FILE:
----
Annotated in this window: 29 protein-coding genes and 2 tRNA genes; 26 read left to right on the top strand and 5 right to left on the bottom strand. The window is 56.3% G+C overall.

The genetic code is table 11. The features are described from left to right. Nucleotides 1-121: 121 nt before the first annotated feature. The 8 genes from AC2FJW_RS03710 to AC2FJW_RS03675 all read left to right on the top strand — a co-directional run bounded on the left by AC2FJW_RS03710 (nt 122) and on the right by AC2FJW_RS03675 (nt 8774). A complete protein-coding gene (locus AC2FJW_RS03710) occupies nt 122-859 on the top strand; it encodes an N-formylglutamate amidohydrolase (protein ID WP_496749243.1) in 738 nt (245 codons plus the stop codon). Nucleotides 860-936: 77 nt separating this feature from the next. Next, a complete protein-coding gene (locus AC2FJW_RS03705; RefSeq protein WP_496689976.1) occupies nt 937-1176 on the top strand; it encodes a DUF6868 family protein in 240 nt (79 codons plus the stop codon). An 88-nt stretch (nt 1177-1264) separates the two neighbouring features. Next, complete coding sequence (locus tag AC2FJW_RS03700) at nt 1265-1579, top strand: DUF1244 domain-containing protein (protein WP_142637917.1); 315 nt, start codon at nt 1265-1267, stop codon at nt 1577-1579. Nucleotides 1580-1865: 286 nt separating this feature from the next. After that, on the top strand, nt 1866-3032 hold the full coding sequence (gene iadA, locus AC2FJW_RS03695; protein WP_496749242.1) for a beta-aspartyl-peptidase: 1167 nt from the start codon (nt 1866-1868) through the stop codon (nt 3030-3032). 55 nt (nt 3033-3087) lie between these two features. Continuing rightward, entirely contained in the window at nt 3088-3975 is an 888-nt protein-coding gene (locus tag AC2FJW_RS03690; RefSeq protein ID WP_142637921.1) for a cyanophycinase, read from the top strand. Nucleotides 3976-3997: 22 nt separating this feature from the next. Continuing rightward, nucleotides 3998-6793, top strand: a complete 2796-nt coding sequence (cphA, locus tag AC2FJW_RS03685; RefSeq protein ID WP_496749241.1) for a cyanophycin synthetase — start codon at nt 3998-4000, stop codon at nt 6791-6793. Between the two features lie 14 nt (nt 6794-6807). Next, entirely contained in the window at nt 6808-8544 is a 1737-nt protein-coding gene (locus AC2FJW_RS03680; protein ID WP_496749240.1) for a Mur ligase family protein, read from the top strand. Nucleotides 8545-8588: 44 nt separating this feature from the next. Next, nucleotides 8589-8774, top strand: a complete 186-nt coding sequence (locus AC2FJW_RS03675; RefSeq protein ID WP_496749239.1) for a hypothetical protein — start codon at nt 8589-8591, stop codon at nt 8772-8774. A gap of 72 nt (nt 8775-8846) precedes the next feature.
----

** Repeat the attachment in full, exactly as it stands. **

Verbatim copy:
Annotated in this window: 29 protein-coding genes and 2 tRNA genes; 26 read left to right on the top strand and 5 right to left on the bottom strand. The window is 56.3% G+C overall.

The genetic code is table 11. The features are described from left to right. Nucleotides 1-121: 121 nt before the first annotated feature. The 8 genes from AC2FJW_RS03710 to AC2FJW_RS03675 all read left to right on the top strand — a co-directional run bounded on the left by AC2FJW_RS03710 (nt 122) and on the right by AC2FJW_RS03675 (nt 8774). A complete protein-coding gene (locus AC2FJW_RS03710) occupies nt 122-859 on the top strand; it encodes an N-formylglutamate amidohydrolase (protein ID WP_496749243.1) in 738 nt (245 codons plus the stop codon). Nucleotides 860-936: 77 nt separating this feature from the next. Next, a complete protein-coding gene (locus AC2FJW_RS03705; RefSeq protein WP_496689976.1) occupies nt 937-1176 on the top strand; it encodes a DUF6868 family protein in 240 nt (79 codons plus the stop codon). An 88-nt stretch (nt 1177-1264) separates the two neighbouring features. Next, complete coding sequence (locus tag AC2FJW_RS03700) at nt 1265-1579, top strand: DUF1244 domain-containing protein (protein WP_142637917.1); 315 nt, start codon at nt 1265-1267, stop codon at nt 1577-1579. Nucleotides 1580-1865: 286 nt separating this feature from the next. After that, on the top strand, nt 1866-3032 hold the full coding sequence (gene iadA, locus AC2FJW_RS03695; protein WP_496749242.1) for a beta-aspartyl-peptidase: 1167 nt from the start codon (nt 1866-1868) through the stop codon (nt 3030-3032). 55 nt (nt 3033-3087) lie between these two features. Continuing rightward, entirely contained in the window at nt 3088-3975 is an 888-nt protein-coding gene (locus tag AC2FJW_RS03690; RefSeq protein ID WP_142637921.1) for a cyanophycinase, read from the top strand. Nucleotides 3976-3997: 22 nt separating this feature from the next. Continuing rightward, nucleotides 3998-6793, top strand: a complete 2796-nt coding sequence (cphA, locus tag AC2FJW_RS03685; RefSeq protein ID WP_496749241.1) for a cyanophycin synthetase — start codon at nt 3998-4000, stop codon at nt 6791-6793. Between the two features lie 14 nt (nt 6794-6807). Next, entirely contained in the window at nt 6808-8544 is a 1737-nt protein-coding gene (locus AC2FJW_RS03680; protein ID WP_496749240.1) for a Mur ligase family protein, read from the top strand. Nucleotides 8545-8588: 44 nt separating this feature from the next. Next, nucleotides 8589-8774, top strand: a complete 186-nt coding sequence (locus AC2FJW_RS03675; RefSeq protein ID WP_496749239.1) for a hypothetical protein — start codon at nt 8589-8591, stop codon at nt 8772-8774. A gap of 72 nt (nt 8775-8846) precedes the next feature.